Vance Center Client Settles London Litigation

January 2020

(OCCRP Journalists and their legal team | Photo Credit: OCCRP)

The Organized Crime and Corruption Reporting Project, a leading investigative journalism organization holding the corrupt accountable worldwide, successfully repulsed a defamation lawsuit by an Azerbaijani parliamentarian seeking the advantage of the United Kingdom’s defamation laws and courts. The Vance Center assisted OCCRP in its defense by recruiting pro bono solicitors, as well as barristers, and coordinating their work with OCCRP.  OCCRP stated in a press release:

OCCRP thanks the solicitors from Weil, Gotshal & Manges for their excellent pro bono support, which made our defense possible; the amazing depth and expertise of the barristers from Doughty Street Chambers, who took the time to understand a highly complex case; and our counsel Alex Papachristou of the Cyrus Vance Center of the New York City Bar, who helps manage all our legal defenses.

The lawsuit arose from two articles that OCCRP published as part of the Azerbaijani Laundromat series, documenting a complex money-laundering operation and slush fund that handled $2.9 billion over a two-year period through four shell companies registered in the UK. The claimant figured in the operation as a one-time director and founder of a company that played a central role in the complex transfers of funds among Azerbaijani banks and offshore companies. As the story unfolded of Azerbaijani government efforts improperly to influence European opinion through the laundromat, several European, German, and Italian parliamentarians were implicated and sanctioned.

OCCRP itself was not a party to the lawsuit, because it is outside of the jurisdiction of the UK courts; however, the claimant sued its co-founder and co-executive director Paul Radu who fell within the jurisdiction as a citizen of EU-member state Romania.  His defense asserted that he had nothing to do with the articles in question, that he reasonably considered the articles to be in the public interest, and that the articles were truthful in demonstrating strong suspicion that the claimant had engaged in money laundering.

At the eve of the trial, the claimant discontinued the case, and OCCRP agreed to include with the articles, otherwise unchanged, a statement that the claimant disputed that he had done anything illegal. This resolution relieved OCCRP of the inherent risks and costs related to the trial, although it meant that evidence and arguments that Radu’s lawyers had gathered did not get presented in court. The barristers explained the outcome in this way:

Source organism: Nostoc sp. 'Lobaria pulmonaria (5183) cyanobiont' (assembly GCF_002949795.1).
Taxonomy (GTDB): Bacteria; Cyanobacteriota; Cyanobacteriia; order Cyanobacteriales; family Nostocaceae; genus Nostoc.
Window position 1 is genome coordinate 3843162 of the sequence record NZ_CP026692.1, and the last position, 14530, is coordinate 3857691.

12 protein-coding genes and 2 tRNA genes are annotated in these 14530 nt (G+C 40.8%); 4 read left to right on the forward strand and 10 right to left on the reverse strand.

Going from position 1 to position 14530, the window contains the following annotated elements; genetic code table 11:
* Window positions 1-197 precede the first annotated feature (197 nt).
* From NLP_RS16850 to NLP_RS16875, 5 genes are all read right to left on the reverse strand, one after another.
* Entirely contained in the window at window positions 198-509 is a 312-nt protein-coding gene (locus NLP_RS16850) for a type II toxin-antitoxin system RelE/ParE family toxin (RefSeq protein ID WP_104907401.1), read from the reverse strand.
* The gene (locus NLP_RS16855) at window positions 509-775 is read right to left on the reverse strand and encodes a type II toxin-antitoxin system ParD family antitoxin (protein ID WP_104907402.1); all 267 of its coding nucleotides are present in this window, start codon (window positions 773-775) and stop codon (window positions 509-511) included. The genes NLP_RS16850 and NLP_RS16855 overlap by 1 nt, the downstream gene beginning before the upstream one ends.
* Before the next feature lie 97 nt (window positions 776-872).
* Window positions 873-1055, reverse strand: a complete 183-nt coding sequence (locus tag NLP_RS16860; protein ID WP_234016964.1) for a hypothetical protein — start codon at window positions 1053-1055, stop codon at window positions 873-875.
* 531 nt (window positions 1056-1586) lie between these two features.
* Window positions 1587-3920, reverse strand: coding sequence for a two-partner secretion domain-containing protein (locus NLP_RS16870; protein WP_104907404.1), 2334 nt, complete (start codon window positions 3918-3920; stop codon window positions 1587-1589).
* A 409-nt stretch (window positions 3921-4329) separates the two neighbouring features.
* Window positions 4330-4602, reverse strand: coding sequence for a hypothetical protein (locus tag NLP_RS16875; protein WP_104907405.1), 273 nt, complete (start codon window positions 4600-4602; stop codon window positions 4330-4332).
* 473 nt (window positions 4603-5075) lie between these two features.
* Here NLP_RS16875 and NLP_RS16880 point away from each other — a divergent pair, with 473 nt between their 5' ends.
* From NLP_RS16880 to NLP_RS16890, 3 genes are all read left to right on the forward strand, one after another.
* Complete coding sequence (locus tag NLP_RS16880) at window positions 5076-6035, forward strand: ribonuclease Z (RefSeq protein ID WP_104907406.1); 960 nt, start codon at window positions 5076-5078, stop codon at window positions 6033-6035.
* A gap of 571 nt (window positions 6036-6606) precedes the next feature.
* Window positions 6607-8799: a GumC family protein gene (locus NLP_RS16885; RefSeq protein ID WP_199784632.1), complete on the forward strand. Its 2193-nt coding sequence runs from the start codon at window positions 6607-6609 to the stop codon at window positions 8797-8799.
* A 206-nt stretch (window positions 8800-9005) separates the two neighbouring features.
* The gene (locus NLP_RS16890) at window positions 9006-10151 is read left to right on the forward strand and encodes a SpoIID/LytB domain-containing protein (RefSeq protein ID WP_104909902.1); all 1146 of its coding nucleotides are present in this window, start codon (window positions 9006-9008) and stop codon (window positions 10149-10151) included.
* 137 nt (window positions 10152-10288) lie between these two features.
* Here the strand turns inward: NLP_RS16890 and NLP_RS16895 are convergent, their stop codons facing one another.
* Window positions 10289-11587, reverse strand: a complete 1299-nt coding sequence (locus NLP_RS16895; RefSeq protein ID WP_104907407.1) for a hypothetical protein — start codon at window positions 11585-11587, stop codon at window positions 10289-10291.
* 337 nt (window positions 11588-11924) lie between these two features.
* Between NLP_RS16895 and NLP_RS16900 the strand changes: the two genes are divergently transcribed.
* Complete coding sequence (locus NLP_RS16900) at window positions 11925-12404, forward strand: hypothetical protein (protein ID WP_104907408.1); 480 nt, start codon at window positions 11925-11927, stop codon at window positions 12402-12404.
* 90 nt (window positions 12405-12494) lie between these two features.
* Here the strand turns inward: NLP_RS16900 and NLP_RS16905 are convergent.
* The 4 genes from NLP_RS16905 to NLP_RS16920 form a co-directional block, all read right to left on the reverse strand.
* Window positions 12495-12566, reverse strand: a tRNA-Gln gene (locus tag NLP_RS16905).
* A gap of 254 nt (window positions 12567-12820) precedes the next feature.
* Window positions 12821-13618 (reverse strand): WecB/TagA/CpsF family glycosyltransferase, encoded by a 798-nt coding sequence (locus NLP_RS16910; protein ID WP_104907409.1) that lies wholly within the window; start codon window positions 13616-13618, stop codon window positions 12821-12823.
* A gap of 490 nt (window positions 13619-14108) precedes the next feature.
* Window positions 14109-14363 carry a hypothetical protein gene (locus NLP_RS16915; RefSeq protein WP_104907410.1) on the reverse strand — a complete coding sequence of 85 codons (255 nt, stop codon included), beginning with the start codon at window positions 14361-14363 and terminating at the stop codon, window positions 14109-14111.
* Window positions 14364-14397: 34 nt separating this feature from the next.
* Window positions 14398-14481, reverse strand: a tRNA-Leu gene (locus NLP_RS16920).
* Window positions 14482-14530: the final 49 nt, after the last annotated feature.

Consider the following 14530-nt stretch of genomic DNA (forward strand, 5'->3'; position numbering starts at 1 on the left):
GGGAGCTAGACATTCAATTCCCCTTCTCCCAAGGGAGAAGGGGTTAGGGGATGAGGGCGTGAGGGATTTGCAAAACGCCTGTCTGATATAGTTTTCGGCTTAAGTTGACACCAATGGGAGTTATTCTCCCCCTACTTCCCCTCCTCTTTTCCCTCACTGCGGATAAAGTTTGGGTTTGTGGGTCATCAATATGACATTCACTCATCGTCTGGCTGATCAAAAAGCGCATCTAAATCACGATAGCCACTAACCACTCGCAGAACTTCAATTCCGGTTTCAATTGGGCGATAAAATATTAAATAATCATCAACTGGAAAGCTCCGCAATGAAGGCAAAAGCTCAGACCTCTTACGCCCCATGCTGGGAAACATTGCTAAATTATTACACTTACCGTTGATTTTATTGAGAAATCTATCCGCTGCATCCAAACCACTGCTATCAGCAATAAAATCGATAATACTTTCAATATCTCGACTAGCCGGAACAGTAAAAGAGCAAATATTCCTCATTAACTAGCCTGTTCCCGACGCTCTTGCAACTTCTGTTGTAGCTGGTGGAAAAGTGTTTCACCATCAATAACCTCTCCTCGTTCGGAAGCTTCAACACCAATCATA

The case raised important questions about public interest reporting on corruption and money-laundering, responsibility for publication for individual journalists in the context of collaborative and cross-jurisdictional reporting, proving substantial truth of reporting based on grounds to suspect, and the operation of the section 4 public interest defence under the Defamation Act 2013.  It also highlighted the ongoing persecution of Khadija Ismayilova, a leading Azerbaijani journalist working with OCCRP.

For investigative journalists, the case demonstrated that defamation proceedings in the UK courts are notably drawn out and expensive. Issues of jurisdiction and procedure do not get resolved at the early stage, as they often do in US courts. The court charges a party the legal costs of the other party if it unsuccessfully seeks a decision during the progress of the case, and the losing party must pay the costs of the winning party, which also can expect large damages to be awarded by the court. For these reasons, nonprofit investigative journalists like OCCRP face a serious threat of vexatious lawsuits by claimants with money to spend on the many UK lawyers specializing in bringing defamation claims.